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Talking to your grown-ups about your carbon footprint


Kacper Pempel/Reuters

You can learn a lot from grownups, but sometimes they can learn a lot from you, too! What's a carbon footprint, and how can you make yours smaller? Read on to find out how to reduce your carbon footprint then share what you’ve learned with your grownups so they can change their habits too.

What's carbon, anyway?

Coal mine shat in Poland.
Coal mine in Poland. Barbara Lewis/Reuters

Carbon dioxide (or CO₂) is the waste material that comes from burning fossil fuels like oil, gas and coal. Too much carbon dioxide is bad for the environment — when it builds up in our air, it acts like an invisible blanket and traps too much heat from the sun, which part of what is causing climate change. Cimate change is a term we use when we talk about the fact that the earth is warming up too much, too quickly. 

Because the earth is warming up too quickly, we're seeing extreme and dangerous weather conditions around the world, and all kinds of plants and animals are being put in danger. 

What is a carbon footprint?

Kids walking home in smog.
Students in Jambi, Indonesia go home early due to smog. Antara Foto Agency/Reuters

A carbon footprint isn’t an actual print you make with your feet but is more like a measurement of how much carbon dioxide you create by your day-to-day human activities. The more carbon dioxide you create, the bigger your carbon footprint is. There are lots of little ways that we make our carbon footprints bigger on a daily basis that we don’t even realize.

Here are five things that have an effect on your carbon footprint:

1. How Much Energy You Use

A wind farm in Alberta.
A wind farm generates electricity in Alberta. Todd Korol/Reuters

Electricity we use for household items like fridges, laundry machines, TVs, computers, lights, heaters and so on can use a lot of energy which increases the size of your carbon footprint.

How you can help:

  • Turn off the lights when you're not using them.
  • Turn off or unplug appliances when they are not in use.
  • Use energy-saving light bulbs.
  • Use renewable energy like solar, wind power or geothermal heat.

2. How Much Water You Use

A kitchen tap with water dripping.
When at home, ask a grownup not to run the dishwasher or laundry machine until it's full. Photo by Polaristest licensed CC BY-NC-ND 

Using less water is a great way to make your carbon footprint smaller. It takes energy to get clean water to your house, so when you use less water, you use less energy! Plus, you get the added bonus of not wasting a precious resource. 

How you can help:

  • Take short showers instead of baths.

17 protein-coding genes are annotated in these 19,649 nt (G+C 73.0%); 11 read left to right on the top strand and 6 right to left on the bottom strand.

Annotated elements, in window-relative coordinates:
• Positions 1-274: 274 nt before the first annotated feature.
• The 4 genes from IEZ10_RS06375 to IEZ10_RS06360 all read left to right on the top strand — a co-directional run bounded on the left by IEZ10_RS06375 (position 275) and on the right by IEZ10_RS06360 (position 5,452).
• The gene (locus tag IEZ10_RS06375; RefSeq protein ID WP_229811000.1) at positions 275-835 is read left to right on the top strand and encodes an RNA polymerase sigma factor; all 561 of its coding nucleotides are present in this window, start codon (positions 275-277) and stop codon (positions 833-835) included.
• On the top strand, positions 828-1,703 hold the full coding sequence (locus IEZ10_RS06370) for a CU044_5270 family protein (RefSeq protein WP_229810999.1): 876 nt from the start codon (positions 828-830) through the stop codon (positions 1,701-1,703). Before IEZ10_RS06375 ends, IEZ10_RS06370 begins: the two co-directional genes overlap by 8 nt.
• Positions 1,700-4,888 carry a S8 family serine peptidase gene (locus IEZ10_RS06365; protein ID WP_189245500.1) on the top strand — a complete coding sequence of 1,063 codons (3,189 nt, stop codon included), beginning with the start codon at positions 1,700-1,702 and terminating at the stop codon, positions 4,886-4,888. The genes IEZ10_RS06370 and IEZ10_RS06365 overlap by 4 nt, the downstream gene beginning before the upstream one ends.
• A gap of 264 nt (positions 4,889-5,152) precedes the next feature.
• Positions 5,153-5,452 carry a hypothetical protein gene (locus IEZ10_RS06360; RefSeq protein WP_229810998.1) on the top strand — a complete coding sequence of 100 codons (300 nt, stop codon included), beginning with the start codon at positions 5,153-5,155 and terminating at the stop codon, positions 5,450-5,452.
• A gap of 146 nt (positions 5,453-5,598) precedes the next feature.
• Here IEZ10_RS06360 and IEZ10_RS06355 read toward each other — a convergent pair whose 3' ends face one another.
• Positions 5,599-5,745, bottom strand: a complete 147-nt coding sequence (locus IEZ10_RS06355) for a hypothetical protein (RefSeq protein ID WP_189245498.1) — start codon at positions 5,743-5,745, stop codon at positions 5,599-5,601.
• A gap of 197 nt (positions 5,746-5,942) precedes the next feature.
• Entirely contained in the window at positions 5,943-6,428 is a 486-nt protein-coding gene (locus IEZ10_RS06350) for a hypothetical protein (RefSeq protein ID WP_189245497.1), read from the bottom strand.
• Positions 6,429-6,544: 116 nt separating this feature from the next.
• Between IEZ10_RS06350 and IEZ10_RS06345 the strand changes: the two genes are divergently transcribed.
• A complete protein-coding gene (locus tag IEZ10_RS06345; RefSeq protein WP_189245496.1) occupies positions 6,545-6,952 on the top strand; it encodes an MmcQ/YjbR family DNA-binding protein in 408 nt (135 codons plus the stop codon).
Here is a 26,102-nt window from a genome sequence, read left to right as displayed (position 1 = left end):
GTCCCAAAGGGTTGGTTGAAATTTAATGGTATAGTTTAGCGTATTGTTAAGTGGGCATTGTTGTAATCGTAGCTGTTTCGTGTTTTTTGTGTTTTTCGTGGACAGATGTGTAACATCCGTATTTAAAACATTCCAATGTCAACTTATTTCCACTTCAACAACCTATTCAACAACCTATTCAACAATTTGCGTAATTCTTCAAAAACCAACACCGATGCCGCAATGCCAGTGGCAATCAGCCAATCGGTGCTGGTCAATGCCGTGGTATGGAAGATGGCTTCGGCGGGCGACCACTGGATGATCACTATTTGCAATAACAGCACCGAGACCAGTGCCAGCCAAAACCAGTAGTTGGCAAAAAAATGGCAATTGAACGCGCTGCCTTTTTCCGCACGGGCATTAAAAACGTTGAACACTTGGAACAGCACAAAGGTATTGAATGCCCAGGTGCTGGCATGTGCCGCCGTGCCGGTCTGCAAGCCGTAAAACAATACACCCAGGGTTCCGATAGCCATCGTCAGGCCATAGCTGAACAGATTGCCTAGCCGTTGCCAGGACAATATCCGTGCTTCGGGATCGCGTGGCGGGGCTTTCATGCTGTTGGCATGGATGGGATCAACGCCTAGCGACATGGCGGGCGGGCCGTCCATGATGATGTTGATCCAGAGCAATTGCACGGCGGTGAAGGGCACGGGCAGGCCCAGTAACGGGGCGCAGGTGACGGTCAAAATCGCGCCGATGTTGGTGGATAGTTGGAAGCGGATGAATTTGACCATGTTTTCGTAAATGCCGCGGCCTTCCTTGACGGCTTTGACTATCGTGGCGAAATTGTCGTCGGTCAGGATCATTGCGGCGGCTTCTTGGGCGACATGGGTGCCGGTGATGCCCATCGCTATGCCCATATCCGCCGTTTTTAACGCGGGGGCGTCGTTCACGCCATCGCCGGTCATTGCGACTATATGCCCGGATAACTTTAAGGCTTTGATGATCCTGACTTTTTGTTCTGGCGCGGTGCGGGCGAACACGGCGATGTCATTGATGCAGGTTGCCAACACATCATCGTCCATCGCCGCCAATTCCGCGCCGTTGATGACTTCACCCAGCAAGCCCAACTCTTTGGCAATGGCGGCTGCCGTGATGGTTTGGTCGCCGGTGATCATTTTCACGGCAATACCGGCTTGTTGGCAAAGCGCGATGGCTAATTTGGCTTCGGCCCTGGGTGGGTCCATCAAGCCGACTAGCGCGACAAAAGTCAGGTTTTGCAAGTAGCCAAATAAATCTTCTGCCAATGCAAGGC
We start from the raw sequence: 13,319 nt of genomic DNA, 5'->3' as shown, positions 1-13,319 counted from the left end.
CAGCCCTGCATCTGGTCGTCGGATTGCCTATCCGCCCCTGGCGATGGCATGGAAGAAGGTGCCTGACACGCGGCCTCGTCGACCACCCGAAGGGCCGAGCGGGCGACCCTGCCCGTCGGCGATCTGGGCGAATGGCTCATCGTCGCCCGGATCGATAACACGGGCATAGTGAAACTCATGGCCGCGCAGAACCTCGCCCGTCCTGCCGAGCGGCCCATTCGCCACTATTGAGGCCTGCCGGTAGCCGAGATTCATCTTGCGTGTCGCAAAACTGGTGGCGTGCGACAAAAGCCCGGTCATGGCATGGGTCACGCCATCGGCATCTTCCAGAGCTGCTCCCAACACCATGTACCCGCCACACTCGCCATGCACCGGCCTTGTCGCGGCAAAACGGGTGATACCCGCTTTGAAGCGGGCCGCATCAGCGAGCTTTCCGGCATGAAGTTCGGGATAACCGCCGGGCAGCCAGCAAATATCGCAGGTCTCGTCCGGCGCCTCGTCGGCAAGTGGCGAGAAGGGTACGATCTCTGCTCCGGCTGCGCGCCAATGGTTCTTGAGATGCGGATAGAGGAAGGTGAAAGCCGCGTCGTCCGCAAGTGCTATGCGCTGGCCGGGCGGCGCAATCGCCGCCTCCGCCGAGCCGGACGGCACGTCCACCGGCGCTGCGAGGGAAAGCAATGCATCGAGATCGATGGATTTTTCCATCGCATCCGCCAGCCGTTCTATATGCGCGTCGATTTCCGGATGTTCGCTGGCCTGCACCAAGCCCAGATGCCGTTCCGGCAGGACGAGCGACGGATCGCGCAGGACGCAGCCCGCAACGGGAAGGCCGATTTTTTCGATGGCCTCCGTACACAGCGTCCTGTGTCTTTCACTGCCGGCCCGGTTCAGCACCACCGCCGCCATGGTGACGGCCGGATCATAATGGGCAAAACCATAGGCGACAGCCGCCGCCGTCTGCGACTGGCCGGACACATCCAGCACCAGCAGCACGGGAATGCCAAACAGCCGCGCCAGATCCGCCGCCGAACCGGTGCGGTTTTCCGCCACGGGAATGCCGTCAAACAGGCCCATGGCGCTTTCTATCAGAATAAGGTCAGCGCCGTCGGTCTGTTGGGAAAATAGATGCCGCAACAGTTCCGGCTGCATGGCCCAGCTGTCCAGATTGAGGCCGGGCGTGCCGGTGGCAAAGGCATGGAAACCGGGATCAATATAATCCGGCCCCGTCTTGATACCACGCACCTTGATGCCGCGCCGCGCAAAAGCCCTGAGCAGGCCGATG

• Turn off the water while brushing your teeth.
  • Avoid bottled water — remember our post about single use plastics?

3. How Much Waste You Create

An example of single-use plastic collected over one week.
Plastic waste used and collected over one week’s time. Hannibal Hanschke/Reuters

We humans make a lot of waste. Think about all the energy that goes into making garbage! First, there was the energy use and transport whatever you've thrown away, then there's the energy needed to transport it to a landfill where it sits taking up valuable land space!

How you can help:

  • Buy things that don't come with too much packaging. 
  • Re-use things as much as you can (take care of your toys and clothes so they'll last longer!).
  • Recycle whenever possible.

4. The Kind of Food You Eat

A butcher arranges meat in a market display.
Eating less meat will help reduce the impact on the environment. Jean-Paul Pelissier/Reuters

Food production and transportation of food creates a massive carbon footprint, but foods like red meat and cheese are especially harmful because of farming practices around the world. (It takes a lot of energy and land to keep animals!)

How you can help:

  • Eat less meat and cheese.
  • Eat foods that come from farms close to where you live instead of foods that come from far away countries.

5. How You Get Around

Traffic jam,
According to StatsCan, global road transportation is responsible for 74% of global CO₂ emissions. Photo by Wylie Poon licensed CC BY-ND 2.0

Planes, buses, cars and trucks all use gasoline to power them and that creates a lot of carbon dioxide.

How you can help:

  • Instead of getting in a car or bus, try cycling to school or walking when where you’re going isn’t too far away. 

If we can all make these small changes every day, it can make a huge impact on lowering our carbon footprints!